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Platteville tackling 2013 budget, capital spending
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PLATTEVILLE — The Platteville Common Council is trying to find ways to stretch the city’s budget dollars further in 2013 and beyond.

The Common Council told city staff to prepare a budget with no net spending increase for city operations when the council held its first budget work session in July.

The city reduced personnel costs in 2011 by requiring employees to contribute to their benefits, as allowed under public employee collective bargaining reforms passed by the Legislature, and by reducing hourly staff from 40 to 37½ hours per week.

This year, the city replaced several positions through attrition, including replacing the park and recreation director and a recreation coordinator position with a park and recreation coordinator, and contracting out cleaning services. Future plans are to replace positions in the Department of Public Works so that positions are partially funded through water and sewer revenues instead of solely through city tax revenues.

The council, meanwhile, has been hashing out how much money the city should spend on capital improvements over the next few years.

The council was unable to reach a consensus through two work sessions in July and August on how much the city should spend on capital projects in 2013.

Big-ticket items on the late-August version of the Capital Improvement Plan include $1.01 million for work on Broadway between Main Street and Stevens Street, $600,000 for Evergreen Road (for which the city is seeking a state grant to fund half), $585,000 for Stonebridge Road, and a new police car estimated at $29,000.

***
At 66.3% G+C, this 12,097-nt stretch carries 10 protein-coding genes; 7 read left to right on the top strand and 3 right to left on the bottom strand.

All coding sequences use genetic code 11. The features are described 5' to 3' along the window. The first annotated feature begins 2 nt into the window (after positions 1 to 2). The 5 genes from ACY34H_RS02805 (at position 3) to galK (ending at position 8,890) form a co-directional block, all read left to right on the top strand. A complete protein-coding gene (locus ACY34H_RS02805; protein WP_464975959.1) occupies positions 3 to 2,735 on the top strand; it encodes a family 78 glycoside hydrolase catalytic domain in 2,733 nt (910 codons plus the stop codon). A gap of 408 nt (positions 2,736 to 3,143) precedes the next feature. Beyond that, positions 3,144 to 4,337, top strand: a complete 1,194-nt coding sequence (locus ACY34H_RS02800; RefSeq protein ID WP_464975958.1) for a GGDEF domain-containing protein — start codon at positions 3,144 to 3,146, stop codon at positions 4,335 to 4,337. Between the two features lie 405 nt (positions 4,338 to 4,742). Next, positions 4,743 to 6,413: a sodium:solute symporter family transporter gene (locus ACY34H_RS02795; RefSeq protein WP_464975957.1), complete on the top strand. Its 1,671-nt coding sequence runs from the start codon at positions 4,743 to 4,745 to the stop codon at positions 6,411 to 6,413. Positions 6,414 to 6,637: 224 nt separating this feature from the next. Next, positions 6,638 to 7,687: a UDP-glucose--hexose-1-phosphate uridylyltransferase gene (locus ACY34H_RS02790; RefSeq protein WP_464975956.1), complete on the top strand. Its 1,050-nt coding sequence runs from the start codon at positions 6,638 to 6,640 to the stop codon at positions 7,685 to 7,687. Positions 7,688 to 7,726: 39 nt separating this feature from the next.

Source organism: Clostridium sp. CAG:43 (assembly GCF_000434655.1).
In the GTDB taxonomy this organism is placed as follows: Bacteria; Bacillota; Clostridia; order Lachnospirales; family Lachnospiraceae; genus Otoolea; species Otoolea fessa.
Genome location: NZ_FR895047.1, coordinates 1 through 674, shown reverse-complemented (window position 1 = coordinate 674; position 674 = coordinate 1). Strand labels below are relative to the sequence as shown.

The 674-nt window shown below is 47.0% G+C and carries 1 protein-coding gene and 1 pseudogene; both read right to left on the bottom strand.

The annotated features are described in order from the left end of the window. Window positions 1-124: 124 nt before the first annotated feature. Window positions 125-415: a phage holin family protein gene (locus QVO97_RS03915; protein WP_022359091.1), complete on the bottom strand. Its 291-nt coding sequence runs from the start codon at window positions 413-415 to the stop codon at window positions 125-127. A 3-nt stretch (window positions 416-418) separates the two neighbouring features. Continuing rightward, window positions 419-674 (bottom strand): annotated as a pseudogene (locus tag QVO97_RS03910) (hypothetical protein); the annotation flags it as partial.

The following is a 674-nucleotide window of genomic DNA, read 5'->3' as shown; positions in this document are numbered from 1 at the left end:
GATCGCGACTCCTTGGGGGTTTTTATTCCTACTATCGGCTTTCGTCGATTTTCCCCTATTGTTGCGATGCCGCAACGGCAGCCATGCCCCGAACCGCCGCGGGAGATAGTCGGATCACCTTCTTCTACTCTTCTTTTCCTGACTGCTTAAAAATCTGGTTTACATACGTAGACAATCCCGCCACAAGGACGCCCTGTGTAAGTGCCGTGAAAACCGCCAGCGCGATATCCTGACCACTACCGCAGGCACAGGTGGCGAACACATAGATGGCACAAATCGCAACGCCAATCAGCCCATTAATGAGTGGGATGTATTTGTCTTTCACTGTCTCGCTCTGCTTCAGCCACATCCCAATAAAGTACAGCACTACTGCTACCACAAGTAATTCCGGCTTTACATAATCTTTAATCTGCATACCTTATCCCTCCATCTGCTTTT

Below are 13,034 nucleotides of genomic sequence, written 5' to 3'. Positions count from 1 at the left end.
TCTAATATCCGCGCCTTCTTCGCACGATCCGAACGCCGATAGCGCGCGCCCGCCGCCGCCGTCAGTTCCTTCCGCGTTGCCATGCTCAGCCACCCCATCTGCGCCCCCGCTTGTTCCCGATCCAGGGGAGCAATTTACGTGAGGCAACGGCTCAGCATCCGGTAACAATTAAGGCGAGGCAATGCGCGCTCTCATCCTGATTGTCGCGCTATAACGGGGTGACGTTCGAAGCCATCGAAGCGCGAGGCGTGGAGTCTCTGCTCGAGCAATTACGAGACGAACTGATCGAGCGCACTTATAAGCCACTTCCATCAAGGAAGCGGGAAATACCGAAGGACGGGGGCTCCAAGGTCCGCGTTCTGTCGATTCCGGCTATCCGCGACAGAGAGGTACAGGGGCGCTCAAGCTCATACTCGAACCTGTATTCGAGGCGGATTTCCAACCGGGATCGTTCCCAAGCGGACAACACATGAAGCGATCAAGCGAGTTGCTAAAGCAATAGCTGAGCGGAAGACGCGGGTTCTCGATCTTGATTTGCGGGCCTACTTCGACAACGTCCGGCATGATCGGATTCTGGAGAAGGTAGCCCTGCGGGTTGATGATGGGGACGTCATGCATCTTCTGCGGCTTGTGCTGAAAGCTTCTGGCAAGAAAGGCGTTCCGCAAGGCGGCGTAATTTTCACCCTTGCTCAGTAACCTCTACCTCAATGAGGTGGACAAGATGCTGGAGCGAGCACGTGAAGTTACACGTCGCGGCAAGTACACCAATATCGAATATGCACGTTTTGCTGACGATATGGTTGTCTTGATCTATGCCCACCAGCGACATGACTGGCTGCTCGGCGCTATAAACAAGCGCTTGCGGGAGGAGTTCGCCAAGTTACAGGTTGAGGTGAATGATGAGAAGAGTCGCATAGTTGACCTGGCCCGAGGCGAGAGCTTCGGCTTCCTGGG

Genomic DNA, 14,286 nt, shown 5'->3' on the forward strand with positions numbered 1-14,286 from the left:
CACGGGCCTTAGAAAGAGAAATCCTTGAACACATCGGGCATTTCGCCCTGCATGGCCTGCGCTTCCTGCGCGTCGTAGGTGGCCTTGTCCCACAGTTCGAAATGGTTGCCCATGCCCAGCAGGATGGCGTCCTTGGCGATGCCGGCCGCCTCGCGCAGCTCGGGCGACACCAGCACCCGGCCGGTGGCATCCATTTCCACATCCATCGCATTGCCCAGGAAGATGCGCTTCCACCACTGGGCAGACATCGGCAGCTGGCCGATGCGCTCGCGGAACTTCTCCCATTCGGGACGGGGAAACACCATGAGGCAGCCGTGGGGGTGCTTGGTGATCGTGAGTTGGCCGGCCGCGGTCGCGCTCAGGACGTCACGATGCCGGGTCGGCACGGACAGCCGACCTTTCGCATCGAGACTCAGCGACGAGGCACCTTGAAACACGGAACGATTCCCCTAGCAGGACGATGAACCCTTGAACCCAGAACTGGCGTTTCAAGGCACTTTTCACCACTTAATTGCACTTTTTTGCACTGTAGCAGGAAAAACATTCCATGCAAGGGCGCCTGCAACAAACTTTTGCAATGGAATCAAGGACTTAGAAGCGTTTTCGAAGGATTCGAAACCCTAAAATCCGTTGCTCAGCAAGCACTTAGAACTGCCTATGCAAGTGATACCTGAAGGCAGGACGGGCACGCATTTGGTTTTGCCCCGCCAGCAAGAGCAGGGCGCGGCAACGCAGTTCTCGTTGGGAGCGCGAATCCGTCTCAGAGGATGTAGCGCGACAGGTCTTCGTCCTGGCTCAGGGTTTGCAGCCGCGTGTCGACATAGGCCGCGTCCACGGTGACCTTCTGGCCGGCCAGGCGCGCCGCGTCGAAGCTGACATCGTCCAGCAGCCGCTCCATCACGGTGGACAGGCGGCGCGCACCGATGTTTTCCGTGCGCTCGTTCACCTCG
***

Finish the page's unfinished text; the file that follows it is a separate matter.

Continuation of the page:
Future requested projects include $2.09 million in work on Broadway between Stevens Street and Madison Street, ventilation systems in the Municipal Building, a new 2½-ton dump truck, and a new mini-pumper and brush fire truck in 2014

The city is considering changing its financial management plan to officially increase its borrowing limit from $1,000 per resident to $2,000 per resident.

The city has two borrowing limits, $1,000 per resident and 3.5 percent of equalized value. The $1,000-per-resident limit has been exceeded every year since 2006. Changing the per-resident limit would increase the debt limit to $22.676 million, though the 3.5-percent-equalized-value limit has a lower debt limit, $19.525 million.

The city’s debt totaled $17.614 million as of the end of 2011. State law limits municipal debt to 5 percent of equalized value, which in Platteville totals almost $27.9 million.

Increasing the per-resident limit would allow more borrowing for infrastructure improvements.